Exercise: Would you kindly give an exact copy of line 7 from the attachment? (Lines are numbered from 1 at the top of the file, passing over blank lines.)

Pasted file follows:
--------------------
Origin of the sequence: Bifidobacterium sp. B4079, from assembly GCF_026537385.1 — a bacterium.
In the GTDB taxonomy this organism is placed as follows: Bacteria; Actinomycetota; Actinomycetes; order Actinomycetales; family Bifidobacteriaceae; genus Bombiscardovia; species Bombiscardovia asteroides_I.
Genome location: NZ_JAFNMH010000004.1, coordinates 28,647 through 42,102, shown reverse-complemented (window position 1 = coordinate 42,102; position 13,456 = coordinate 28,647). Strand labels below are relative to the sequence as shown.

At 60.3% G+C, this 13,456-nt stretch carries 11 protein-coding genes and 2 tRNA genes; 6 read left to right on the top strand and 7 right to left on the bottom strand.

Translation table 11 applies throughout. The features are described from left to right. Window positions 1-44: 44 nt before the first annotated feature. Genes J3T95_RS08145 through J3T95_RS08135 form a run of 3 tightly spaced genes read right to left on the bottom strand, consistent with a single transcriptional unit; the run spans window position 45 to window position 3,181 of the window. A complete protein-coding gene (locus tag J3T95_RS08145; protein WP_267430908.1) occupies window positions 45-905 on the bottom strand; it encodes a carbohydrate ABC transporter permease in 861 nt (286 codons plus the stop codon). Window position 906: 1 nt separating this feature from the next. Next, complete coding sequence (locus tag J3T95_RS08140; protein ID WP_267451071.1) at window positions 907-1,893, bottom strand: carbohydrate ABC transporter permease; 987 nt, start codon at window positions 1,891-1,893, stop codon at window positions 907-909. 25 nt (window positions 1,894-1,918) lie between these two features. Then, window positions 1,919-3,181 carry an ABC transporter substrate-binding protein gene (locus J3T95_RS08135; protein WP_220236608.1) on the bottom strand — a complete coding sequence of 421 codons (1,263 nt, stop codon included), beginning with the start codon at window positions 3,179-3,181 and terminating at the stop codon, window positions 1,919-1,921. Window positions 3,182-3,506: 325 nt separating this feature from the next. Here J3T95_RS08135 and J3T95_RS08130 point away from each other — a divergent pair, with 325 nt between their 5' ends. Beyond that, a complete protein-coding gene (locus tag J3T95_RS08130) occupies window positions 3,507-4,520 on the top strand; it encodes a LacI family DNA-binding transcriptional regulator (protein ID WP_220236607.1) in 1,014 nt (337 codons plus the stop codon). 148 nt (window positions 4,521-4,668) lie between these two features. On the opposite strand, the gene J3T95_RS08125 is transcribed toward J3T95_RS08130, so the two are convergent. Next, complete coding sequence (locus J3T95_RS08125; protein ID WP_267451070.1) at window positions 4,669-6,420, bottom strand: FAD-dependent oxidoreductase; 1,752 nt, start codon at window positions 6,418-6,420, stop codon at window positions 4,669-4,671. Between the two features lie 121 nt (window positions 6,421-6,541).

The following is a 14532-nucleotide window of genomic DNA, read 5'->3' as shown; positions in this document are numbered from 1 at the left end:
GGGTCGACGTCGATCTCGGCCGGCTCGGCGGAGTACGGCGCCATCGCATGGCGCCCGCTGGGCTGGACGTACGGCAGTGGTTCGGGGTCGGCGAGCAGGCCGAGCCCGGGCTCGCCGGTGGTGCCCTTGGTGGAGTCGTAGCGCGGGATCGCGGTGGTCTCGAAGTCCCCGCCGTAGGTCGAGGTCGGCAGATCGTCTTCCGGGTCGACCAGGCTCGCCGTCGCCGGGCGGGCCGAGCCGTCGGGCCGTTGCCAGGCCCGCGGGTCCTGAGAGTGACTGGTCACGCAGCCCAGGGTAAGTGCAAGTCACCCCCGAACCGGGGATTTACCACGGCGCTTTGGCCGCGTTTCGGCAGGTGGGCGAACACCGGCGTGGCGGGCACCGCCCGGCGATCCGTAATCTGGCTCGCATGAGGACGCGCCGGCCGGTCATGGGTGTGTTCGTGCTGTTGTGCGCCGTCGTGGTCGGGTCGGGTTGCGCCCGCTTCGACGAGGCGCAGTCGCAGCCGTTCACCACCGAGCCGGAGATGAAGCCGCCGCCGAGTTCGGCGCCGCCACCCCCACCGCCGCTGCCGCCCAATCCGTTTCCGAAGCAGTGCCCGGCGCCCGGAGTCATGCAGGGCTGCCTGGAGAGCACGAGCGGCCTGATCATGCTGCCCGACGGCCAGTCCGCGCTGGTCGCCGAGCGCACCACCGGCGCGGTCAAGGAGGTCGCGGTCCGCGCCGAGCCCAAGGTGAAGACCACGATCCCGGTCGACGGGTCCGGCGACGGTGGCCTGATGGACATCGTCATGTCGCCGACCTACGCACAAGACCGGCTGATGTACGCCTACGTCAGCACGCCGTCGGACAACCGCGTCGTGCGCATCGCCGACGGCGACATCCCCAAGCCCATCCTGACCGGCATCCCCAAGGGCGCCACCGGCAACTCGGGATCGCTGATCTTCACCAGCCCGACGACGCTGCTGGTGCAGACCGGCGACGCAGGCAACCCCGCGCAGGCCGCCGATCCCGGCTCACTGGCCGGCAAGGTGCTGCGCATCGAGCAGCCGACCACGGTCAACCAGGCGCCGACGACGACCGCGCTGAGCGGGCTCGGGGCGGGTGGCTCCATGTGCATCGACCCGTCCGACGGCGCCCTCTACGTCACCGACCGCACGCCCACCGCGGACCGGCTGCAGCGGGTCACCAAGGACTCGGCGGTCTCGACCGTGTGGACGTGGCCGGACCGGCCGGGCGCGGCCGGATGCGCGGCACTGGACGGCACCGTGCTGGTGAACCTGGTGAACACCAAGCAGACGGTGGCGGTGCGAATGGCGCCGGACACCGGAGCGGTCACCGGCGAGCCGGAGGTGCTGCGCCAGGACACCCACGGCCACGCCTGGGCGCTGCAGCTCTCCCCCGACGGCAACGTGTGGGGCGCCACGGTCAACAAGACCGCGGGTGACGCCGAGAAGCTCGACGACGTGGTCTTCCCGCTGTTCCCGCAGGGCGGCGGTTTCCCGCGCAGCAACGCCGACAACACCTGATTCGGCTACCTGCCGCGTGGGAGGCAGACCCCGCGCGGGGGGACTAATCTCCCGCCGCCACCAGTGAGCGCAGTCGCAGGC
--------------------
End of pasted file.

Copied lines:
GGGTCGACGTCGATCTCGGCCGGCTCGGCGGAGTACGGCGCCATCGCATGGCGCCCGCTGGGCTGGACGTACGGCAGTGGTTCGGGGTCGGCGAGCAGGCCGAGCCCGGGCTCGCCGGTGGTGCCCTTGGTGGAGTCGTAGCGCGGGATCGCGGTGGTCTCGAAGTCCCCGCCGTAGGTCGAGGTCGGCAGATCGTCTTCCGGGTCGACCAGGCTCGCCGTCGCCGGGCGGGCCGAGCCGTCGGGCCGTTGCCAGGCCCGCGGGTCCTGAGAGTGACTGGTCACGCAGCCCAGGGTAAGTGCAAGTCACCCCCGAACCGGGGATTTACCACGGCGCTTTGGCCGCGTTTCGGCAGGTGGGCGAACACCGGCGTGGCGGGCACCGCCCGGCGATCCGTAATCTGGCTCGCATGAGGACGCGCCGGCCGGTCATGGGTGTGTTCGTGCTGTTGTGCGCCGTCGTGGTCGGGTCGGGTTGCGCCCGCTTCGACGAGGCGCAGTCGCAGCCGTTCACCACCGAGCCGGAGATGAAGCCGCCGCCGAGTTCGGCGCCGCCACCCCCACCGCCGCTGCCGCCCAATCCGTTTCCGAAGCAGTGCCCGGCGCCCGGAGTCATGCAGGGCTGCCTGGAGAGCACGAGCGGCCTGATCATGCTGCCCGACGGCCAGTCCGCGCTGGTCGCCGAGCGCACCACCGGCGCGGTCAAGGAGGTCGCGGTCCGCGCCGAGCCCAAGGTGAAGACCACGATCCCGGTCGACGGGTCCGGCGACGGTGGCCTGATGGACATCGTCATGTCGCCGACCTACGCACAAGACCGGCTGATGTACGCCTACGTCAGCACGCCGTCGGACAACCGCGTCGTGCGCATCGCCGACGGCGACATCCCCAAGCCCATCCTGACCGGCATCCCCAAGGGCGCCACCGGCAACTCGGGATCGCTGATCTTCACCAGCCCGACGACGCTGCTGGTGCAGACCGGCGACGCAGGCAACCCCGCGCAGGCCGCCGATCCCGGCTCACTGGCCGGCAAGGTGCTGCGCATCGAGCAGCCGACCACGGTCAACCAGGCGCCGACGACGACCGCGCTGAGCGGGCTCGGGGCGGGTGGCTCCATGTGCATCGACCCGTCCGACGGCGCCCTCTACGTCACCGACCGCACGCCCACCGCGGACCGGCTGCAGCGGGTCACCAAGGACTCGGCGGTCTCGACCGTGTGGACGTGGCCGGACCGGCCGGGCGCGGCCGGATGCGCGGCACTGGACGGCACCGTGCTGGTGAACCTGGTGAACACCAAGCAGACGGTGGCGGTGCGAATGGCGCCGGACACCGGAGCGGTCACCGGCGAGCCGGAGGTGCTGCGCCAGGACACCCACGGCCACGCCTGGGCGCTGCAGCTCTCCCCCGACGGCAACGTGTGGGGCGCCACGGTCAACAAGACCGCGGGTGACGCCGAGAAGCTCGACGACGTGGTCTTCCCGCTGTTCCCGCAGGGCGGCGGTTTCCCGCGCAGCAACGCCGACAACACCTGATTCGGCTACCTGCCGCGTGGGAGGCAGACCCCGCGCGGGGGGACTAATCTCCCGCCGCCACCAGTGAGCGCAGTCGCAGGC